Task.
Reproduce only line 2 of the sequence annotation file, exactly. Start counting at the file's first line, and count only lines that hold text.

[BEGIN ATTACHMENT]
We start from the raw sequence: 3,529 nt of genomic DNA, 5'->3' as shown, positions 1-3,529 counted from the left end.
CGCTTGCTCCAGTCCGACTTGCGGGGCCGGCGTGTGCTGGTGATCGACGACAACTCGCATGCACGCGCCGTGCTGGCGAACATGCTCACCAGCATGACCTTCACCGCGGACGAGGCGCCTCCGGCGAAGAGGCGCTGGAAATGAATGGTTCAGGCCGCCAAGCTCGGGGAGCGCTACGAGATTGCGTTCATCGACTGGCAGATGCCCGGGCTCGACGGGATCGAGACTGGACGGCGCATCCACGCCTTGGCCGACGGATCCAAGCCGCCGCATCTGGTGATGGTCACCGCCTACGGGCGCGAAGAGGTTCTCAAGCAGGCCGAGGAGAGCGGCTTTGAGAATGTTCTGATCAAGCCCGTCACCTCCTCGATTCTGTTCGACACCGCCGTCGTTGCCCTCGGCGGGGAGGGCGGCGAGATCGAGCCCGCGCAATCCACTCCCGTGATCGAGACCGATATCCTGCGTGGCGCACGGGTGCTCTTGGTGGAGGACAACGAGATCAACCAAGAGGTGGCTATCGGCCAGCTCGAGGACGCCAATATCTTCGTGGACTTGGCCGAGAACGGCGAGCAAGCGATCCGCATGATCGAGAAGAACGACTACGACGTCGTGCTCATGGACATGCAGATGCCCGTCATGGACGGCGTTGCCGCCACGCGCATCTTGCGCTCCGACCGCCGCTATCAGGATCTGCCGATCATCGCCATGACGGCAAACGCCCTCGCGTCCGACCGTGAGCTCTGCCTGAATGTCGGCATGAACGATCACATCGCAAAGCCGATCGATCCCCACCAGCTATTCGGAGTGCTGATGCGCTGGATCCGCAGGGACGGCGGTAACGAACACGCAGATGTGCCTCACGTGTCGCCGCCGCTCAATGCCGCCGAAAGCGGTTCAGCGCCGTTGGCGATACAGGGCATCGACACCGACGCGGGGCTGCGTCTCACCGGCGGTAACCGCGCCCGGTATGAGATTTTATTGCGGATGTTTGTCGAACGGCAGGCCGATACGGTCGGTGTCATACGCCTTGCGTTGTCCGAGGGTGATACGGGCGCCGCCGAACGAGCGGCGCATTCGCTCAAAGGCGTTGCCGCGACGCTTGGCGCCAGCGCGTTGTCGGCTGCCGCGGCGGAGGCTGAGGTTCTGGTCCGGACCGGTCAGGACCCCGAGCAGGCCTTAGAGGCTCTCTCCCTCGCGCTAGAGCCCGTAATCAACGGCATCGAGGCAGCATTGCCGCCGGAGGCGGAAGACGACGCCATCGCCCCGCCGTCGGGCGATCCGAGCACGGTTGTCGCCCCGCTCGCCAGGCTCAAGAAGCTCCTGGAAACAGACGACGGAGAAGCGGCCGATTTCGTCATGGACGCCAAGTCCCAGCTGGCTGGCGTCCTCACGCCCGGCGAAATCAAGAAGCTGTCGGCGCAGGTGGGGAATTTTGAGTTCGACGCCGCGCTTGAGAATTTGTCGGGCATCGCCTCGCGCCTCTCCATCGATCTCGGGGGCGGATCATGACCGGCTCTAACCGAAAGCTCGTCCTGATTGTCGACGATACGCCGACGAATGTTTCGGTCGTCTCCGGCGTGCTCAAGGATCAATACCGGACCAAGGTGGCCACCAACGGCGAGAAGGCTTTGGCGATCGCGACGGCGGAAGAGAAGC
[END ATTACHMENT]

CGCTTGCTCCAGTCCGACTTGCGGGGCCGGCGTGTGCTGGTGATCGACGACAACTCGCATGCACGCGCCGTGCTGGCGAACATGCTCACCAGCATGACCTTCACCGCGGACGAGGCGCCTCCGGCGAAGAGGCGCTGGAAATGAATGGTTCAGGCCGCCAAGCTCGGGGAGCGCTACGAGATTGCGTTCATCGACTGGCAGATGCCCGGGCTCGACGGGATCGAGACTGGACGGCGCATCCACGCCTTGGCCGACGGATCCAAGCCGCCGCATCTGGTGATGGTCACCGCCTACGGGCGCGAAGAGGTTCTCAAGCAGGCCGAGGAGAGCGGCTTTGAGAATGTTCTGATCAAGCCCGTCACCTCCTCGATTCTGTTCGACACCGCCGTCGTTGCCCTCGGCGGGGAGGGCGGCGAGATCGAGCCCGCGCAATCCACTCCCGTGATCGAGACCGATATCCTGCGTGGCGCACGGGTGCTCTTGGTGGAGGACAACGAGATCAACCAAGAGGTGGCTATCGGCCAGCTCGAGGACGCCAATATCTTCGTGGACTTGGCCGAGAACGGCGAGCAAGCGATCCGCATGATCGAGAAGAACGACTACGACGTCGTGCTCATGGACATGCAGATGCCCGTCATGGACGGCGTTGCCGCCACGCGCATCTTGCGCTCCGACCGCCGCTATCAGGATCTGCCGATCATCGCCATGACGGCAAACGCCCTCGCGTCCGACCGTGAGCTCTGCCTGAATGTCGGCATGAACGATCACATCGCAAAGCCGATCGATCCCCACCAGCTATTCGGAGTGCTGATGCGCTGGATCCGCAGGGACGGCGGTAACGAACACGCAGATGTGCCTCACGTGTCGCCGCCGCTCAATGCCGCCGAAAGCGGTTCAGCGCCGTTGGCGATACAGGGCATCGACACCGACGCGGGGCTGCGTCTCACCGGCGGTAACCGCGCCCGGTATGAGATTTTATTGCGGATGTTTGTCGAACGGCAGGCCGATACGGTCGGTGTCATACGCCTTGCGTTGTCCGAGGGTGATACGGGCGCCGCCGAACGAGCGGCGCATTCGCTCAAAGGCGTTGCCGCGACGCTTGGCGCCAGCGCGTTGTCGGCTGCCGCGGCGGAGGCTGAGGTTCTGGTCCGGACCGGTCAGGACCCCGAGCAGGCCTTAGAGGCTCTCTCCCTCGCGCTAGAGCCCGTAATCAACGGCATCGAGGCAGCATTGCCGCCGGAGGCGGAAGACGACGCCATCGCCCCGCCGTCGGGCGATCCGAGCACGGTTGTCGCCCCGCTCGCCAGGCTCAAGAAGCTCCTGGAAACAGACGACGGAGAAGCGGCCGATTTCGTCATGGACGCCAAGTCCCAGCTGGCTGGCGTCCTCACGCCCGGCGAAATCAAGAAGCTGTCGGCGCAGGTGGGGAATTTTGAGTTCGACGCCGCGCTTGAGAATTTGTCGGGCATCGCCTCGCGCCTCTCCATCGATCTCGGGGGCGGATCATGACCGGCTCTAACCGAAAGCTCGTCCTGATTGTCGACGATACGCCGACGAATGTTTCGGTCGTCTCCGGCGTGCTCAAGGATCAATACCGGACCAAGGTGGCCACCAACGGCGAGAAGGCTTTGGCGATCGCGACGGCGGAAGAGAAGC